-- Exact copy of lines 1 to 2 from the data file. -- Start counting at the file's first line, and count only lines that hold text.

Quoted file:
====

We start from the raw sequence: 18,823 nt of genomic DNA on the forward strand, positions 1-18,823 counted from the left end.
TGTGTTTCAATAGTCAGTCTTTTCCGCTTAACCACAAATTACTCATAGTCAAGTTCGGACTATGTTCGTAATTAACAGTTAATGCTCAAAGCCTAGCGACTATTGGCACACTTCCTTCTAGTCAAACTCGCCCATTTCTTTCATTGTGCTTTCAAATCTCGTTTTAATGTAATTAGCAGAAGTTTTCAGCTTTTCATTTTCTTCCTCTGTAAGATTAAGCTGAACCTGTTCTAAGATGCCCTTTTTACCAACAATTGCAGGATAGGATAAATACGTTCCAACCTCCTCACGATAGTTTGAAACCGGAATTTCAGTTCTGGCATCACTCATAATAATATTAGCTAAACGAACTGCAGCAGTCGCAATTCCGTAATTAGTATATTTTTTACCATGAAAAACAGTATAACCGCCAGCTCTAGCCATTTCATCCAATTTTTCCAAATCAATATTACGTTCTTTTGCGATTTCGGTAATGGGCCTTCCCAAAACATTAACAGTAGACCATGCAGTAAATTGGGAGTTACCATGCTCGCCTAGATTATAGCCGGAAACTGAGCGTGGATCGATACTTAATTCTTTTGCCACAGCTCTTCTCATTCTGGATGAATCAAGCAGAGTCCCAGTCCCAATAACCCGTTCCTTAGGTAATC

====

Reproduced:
We start from the raw sequence: 18,823 nt of genomic DNA on the forward strand, positions 1-18,823 counted from the left end.
TGTGTTTCAATAGTCAGTCTTTTCCGCTTAACCACAAATTACTCATAGTCAAGTTCGGACTATGTTCGTAATTAACAGTTAATGCTCAAAGCCTAGCGACTATTGGCACACTTCCTTCTAGTCAAACTCGCCCATTTCTTTCATTGTGCTTTCAAATCTCGTTTTAATGTAATTAGCAGAAGTTTTCAGCTTTTCATTTTCTTCCTCTGTAAGATTAAGCTGAACCTGTTCTAAGATGCCCTTTTTACCAACAATTGCAGGATAGGATAAATACGTTCCAACCTCCTCACGATAGTTTGAAACCGGAATTTCAGTTCTGGCATCACTCATAATAATATTAGCTAAACGAACTGCAGCAGTCGCAATTCCGTAATTAGTATATTTTTTACCATGAAAAACAGTATAACCGCCAGCTCTAGCCATTTCATCCAATTTTTCCAAATCAATATTACGTTCTTTTGCGATTTCGGTAATGGGCCTTCCCAAAACATTAACAGTAGACCATGCAGTAAATTGGGAGTTACCATGCTCGCCTAGATTATAGCCGGAAACTGAGCGTGGATCGATACTTAATTCTTTTGCCACAGCTCTTCTCATTCTGGATGAATCAAGCAGAGTCCCAGTCCCAATAACCCGTTCCTTAGGTAATC